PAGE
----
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What are the rules in schools for dealing with students' divorced parents?

What are the rules in schools for dealing with students' divorced parents? Topic: Case student email
June 25, 2019 / By Fawn
Question: My son is 13 years old and his father has been in and out of his life since he was 5 years old. He has remarried, as have I. Now he and his wife are currently visiting sporadically because they drive and live in a tractor trailer; they visit when their loads take them near our town. My son has an IEP and has behavior problems for which he is currently seeing a counselor. I have been dealing with the school and have supports in place to help him with his behavior. Recently, while his father and stepmother were visiting, they requested to go with us to his counselling session. The counselor spoke with me and advised me on things I should talk to the principal of his school and teachers about; they were in the room with our son, myself and the counselor. The next day I received emails forwarded to me from the stepmother in which she contacted the principal and the teachers asking for the information and requesting it be sent to her. She stated in all her emails to them that during the counselling session she attended with us that the counselor told her she needed to get this information from them and requested it be emailed back at her email address. I contacted those she emailed and asked them to continue to deal with me and not her. Everyone contacted reassured me they would continue to have the same communication with me that we have had. The principal informed me that he could not withhold information from my son's father unless the father had given up his parental rights or I had a court order. I am not sure of whether I mind them giving information to him or not; he is his father, I just have a feeling this is a way to undermine my relationship with the school. The principal is not in contact with the father, just the stepmother. I have primary sole custody of my son and am not sure the custody order is what I need to turn in to the school but I plan to do this immediately, regardless. During this visit with my son, they have been undermining my relationship with my son and basically causing disruption and discord; there is not enough room here to go into the details. I am irritated at her underhanded methods of going behind my back and doing this. I have kept his father informed of everything I have done regarding our son. I don't like the way she has taken it upon herself to contact the school as if she and his father have been in our son's life consistently over the years. When they disappear, they do so completely and for years at a time; I am waiting for it to happen again, but in the meantime I am struggling to deal with this issue. I am unsure of what I need to do about this. Any advice would be appreciated.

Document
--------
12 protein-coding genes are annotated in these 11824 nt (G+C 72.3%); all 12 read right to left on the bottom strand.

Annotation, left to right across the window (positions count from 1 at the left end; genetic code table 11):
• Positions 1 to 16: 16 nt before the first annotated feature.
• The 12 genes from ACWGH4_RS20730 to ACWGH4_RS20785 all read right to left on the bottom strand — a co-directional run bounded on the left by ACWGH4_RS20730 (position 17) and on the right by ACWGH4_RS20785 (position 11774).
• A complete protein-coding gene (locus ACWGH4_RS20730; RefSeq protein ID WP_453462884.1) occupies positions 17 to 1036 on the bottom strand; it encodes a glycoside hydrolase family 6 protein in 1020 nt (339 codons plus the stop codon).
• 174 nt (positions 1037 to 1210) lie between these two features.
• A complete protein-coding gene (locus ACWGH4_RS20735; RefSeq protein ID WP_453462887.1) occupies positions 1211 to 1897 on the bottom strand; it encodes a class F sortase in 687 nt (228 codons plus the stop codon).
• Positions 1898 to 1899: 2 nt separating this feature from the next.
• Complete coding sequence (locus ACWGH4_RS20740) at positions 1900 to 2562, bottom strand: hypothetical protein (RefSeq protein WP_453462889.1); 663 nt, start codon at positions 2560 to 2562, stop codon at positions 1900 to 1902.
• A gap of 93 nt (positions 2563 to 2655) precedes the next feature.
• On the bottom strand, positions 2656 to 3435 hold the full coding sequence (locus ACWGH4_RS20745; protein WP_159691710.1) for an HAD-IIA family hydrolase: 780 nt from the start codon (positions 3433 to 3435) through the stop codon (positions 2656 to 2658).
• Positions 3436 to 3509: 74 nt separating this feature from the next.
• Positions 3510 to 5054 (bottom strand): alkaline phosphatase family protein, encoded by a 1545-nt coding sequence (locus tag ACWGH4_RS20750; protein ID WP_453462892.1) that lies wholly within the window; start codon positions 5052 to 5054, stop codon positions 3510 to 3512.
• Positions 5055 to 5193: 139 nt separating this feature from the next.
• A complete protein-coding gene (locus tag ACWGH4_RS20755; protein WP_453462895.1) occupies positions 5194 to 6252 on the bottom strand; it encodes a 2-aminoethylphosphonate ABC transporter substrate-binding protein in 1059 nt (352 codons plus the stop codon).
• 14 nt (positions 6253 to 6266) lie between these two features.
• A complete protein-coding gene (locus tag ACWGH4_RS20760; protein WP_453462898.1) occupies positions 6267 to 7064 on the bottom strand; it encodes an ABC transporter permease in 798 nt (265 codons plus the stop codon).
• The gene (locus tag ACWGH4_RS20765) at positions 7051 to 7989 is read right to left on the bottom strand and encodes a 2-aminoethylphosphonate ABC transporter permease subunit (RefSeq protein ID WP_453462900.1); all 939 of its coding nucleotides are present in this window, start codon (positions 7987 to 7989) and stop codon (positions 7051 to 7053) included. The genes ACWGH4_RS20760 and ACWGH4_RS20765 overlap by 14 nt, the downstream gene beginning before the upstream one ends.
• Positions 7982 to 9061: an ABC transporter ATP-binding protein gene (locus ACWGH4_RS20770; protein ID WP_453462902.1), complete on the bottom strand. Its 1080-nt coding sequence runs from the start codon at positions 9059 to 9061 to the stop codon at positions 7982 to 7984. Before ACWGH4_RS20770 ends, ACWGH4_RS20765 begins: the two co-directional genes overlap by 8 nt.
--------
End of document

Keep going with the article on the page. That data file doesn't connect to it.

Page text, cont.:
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Best Answers: What are the rules in schools for dealing with students' divorced parents?

Corliss Corliss | 6 days ago
I feel for you Mother in that you are doing the best job possible. This is not about the adults - it is about ensuring that your son has every opportunity available to him to succeed and become a well-rounded, safe and productive student and young adult. I have been a part of so many IEP and MEP meetings with young people, their parent(s) and others that are heavily involved in the development process of the young person. Having sole custody, YOU have the right to advise the school from the top to the bottom of your instructions and desires. I have a student, very much in the same situation as you. The mother has custody and makes the rules plain and clear and they are written on every document and signed. You can have copies forwarded to your husband, if you like - this is your choice. You should also have some written document from the court to support you just in case. The school will and should only do what you ask them to do. In my case, the parent has restricted the ex from having any contact at all. We, (the teachers) must report if we see the father even so much as on the school grounds and she has court papers to back it up. Imagine how difficult that must be for us. Yet, we must keep our eyes and ears open on all accounts. I encourage you to continue to do the right thing and I pray that your son will progress in such as way that he will not have to continue in this path - however, be grateful this service is there. My prayers are with you and for your son.
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Corliss Originally Answered: I told my marine corps recruiter i saw a social worker when my parents divorced because my parents made me and?